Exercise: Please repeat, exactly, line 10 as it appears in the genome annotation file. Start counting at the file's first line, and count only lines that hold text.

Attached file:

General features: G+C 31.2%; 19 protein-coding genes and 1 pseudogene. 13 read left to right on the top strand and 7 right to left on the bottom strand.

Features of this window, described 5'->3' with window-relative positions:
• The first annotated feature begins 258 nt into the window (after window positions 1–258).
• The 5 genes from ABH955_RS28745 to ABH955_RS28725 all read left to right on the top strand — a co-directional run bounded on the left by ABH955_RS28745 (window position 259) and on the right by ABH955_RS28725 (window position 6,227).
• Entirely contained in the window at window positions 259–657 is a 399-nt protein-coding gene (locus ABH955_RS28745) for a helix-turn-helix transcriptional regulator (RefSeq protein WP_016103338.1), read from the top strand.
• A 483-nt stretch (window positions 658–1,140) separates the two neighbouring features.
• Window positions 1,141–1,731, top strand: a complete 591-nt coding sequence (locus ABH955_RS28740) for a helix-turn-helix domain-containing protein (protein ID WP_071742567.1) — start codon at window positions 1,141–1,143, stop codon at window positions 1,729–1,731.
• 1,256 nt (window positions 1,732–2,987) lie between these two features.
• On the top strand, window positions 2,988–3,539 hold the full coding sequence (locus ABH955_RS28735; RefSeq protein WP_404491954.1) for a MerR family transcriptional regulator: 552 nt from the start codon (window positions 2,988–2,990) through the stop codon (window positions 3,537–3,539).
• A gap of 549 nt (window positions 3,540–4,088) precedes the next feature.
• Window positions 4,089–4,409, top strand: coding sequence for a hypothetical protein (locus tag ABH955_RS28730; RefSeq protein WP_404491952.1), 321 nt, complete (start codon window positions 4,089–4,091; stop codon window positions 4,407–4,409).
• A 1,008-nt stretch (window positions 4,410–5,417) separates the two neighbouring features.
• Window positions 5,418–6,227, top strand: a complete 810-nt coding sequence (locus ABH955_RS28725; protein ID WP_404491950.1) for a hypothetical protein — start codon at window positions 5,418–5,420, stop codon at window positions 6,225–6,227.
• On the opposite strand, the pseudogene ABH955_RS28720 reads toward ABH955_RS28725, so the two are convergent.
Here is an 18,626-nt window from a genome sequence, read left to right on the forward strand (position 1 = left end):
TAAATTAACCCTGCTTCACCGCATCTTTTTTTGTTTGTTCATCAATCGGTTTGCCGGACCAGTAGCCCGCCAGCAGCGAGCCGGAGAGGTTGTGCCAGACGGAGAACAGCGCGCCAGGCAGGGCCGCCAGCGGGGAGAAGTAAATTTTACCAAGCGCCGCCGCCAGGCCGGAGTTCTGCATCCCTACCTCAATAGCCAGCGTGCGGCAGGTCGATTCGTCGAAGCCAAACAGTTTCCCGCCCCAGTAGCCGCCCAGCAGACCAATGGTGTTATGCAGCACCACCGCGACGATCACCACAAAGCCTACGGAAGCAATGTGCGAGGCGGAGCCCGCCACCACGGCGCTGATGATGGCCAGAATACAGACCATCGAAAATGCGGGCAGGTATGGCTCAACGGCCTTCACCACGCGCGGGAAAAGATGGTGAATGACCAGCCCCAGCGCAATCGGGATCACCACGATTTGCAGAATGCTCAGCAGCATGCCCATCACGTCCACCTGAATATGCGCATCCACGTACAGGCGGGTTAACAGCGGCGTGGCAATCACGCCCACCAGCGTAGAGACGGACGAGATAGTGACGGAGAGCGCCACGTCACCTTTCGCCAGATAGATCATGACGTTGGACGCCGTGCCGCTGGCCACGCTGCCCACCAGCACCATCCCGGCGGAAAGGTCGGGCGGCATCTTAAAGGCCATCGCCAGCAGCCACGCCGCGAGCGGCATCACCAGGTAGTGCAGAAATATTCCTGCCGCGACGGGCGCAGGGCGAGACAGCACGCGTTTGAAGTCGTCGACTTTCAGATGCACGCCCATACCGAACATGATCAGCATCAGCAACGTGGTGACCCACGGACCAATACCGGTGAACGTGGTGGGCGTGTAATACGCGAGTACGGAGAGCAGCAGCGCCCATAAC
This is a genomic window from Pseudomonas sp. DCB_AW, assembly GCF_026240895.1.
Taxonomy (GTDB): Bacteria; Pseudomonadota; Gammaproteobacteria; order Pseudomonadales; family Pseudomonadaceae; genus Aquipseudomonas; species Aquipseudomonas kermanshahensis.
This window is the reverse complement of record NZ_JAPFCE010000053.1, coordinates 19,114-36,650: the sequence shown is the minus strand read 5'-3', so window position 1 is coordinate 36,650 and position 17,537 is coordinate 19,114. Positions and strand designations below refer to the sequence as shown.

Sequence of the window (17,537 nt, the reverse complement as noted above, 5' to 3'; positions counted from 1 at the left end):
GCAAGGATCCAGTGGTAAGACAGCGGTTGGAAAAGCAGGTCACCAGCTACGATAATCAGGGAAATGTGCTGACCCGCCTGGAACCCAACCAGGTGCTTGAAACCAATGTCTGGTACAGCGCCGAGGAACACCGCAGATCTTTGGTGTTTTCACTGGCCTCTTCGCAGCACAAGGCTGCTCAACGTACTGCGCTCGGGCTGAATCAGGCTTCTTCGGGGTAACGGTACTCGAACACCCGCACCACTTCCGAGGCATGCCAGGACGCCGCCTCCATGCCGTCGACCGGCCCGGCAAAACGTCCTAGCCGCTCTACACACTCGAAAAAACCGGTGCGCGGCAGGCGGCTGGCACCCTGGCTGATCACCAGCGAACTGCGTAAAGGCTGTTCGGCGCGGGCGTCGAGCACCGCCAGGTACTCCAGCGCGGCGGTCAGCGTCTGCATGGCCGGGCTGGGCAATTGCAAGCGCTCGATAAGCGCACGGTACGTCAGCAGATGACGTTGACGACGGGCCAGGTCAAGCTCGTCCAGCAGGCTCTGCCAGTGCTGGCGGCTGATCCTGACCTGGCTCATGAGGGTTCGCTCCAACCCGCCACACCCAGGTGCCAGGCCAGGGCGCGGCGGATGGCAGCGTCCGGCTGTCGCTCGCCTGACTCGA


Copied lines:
• A gap of 549 nt (window positions 3,540–4,088) precedes the next feature.